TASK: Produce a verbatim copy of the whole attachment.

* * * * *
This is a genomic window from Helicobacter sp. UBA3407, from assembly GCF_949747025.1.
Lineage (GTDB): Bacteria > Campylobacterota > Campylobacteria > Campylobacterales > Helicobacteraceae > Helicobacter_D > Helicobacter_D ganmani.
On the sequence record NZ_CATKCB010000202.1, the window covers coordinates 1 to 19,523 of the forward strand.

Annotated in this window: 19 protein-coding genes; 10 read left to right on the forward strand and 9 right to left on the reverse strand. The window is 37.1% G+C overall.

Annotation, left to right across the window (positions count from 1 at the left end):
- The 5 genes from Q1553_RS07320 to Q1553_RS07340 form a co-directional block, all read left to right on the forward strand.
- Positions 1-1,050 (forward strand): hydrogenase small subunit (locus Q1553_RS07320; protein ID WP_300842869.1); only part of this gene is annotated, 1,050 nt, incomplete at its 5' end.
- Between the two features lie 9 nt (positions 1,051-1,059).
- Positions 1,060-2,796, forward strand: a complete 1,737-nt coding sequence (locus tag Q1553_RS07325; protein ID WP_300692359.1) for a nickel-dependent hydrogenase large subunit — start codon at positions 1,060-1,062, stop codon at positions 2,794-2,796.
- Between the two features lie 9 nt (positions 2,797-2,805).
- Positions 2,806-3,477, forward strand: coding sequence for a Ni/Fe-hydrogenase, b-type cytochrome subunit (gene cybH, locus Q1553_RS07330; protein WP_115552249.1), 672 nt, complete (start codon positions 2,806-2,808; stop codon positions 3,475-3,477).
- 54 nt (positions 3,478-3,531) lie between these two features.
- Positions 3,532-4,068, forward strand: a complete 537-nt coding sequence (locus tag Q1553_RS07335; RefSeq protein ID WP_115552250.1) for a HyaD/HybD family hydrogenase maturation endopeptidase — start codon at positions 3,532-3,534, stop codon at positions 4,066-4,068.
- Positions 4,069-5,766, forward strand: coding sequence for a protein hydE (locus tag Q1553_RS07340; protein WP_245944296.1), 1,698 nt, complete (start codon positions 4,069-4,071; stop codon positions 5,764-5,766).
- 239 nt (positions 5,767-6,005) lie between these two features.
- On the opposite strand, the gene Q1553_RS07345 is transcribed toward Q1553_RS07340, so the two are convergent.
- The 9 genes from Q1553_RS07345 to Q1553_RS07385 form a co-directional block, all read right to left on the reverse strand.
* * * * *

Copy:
This is a genomic window from Helicobacter sp. UBA3407, from assembly GCF_949747025.1.
Lineage (GTDB): Bacteria > Campylobacterota > Campylobacteria > Campylobacterales > Helicobacteraceae > Helicobacter_D > Helicobacter_D ganmani.
On the sequence record NZ_CATKCB010000202.1, the window covers coordinates 1 to 19,523 of the forward strand.

Annotated in this window: 19 protein-coding genes; 10 read left to right on the forward strand and 9 right to left on the reverse strand. The window is 37.1% G+C overall.

Annotation, left to right across the window (positions count from 1 at the left end):
- The 5 genes from Q1553_RS07320 to Q1553_RS07340 form a co-directional block, all read left to right on the forward strand.
- Positions 1-1,050 (forward strand): hydrogenase small subunit (locus Q1553_RS07320; protein ID WP_300842869.1); only part of this gene is annotated, 1,050 nt, incomplete at its 5' end.
- Between the two features lie 9 nt (positions 1,051-1,059).
- Positions 1,060-2,796, forward strand: a complete 1,737-nt coding sequence (locus tag Q1553_RS07325; protein ID WP_300692359.1) for a nickel-dependent hydrogenase large subunit — start codon at positions 1,060-1,062, stop codon at positions 2,794-2,796.
- Between the two features lie 9 nt (positions 2,797-2,805).
- Positions 2,806-3,477, forward strand: coding sequence for a Ni/Fe-hydrogenase, b-type cytochrome subunit (gene cybH, locus Q1553_RS07330; protein WP_115552249.1), 672 nt, complete (start codon positions 2,806-2,808; stop codon positions 3,475-3,477).
- 54 nt (positions 3,478-3,531) lie between these two features.
- Positions 3,532-4,068, forward strand: a complete 537-nt coding sequence (locus tag Q1553_RS07335; RefSeq protein ID WP_115552250.1) for a HyaD/HybD family hydrogenase maturation endopeptidase — start codon at positions 3,532-3,534, stop codon at positions 4,066-4,068.
- Positions 4,069-5,766, forward strand: coding sequence for a protein hydE (locus tag Q1553_RS07340; protein WP_245944296.1), 1,698 nt, complete (start codon positions 4,069-4,071; stop codon positions 5,764-5,766).
- 239 nt (positions 5,767-6,005) lie between these two features.
- On the opposite strand, the gene Q1553_RS07345 is transcribed toward Q1553_RS07340, so the two are convergent.
- The 9 genes from Q1553_RS07345 to Q1553_RS07385 form a co-directional block, all read right to left on the reverse strand.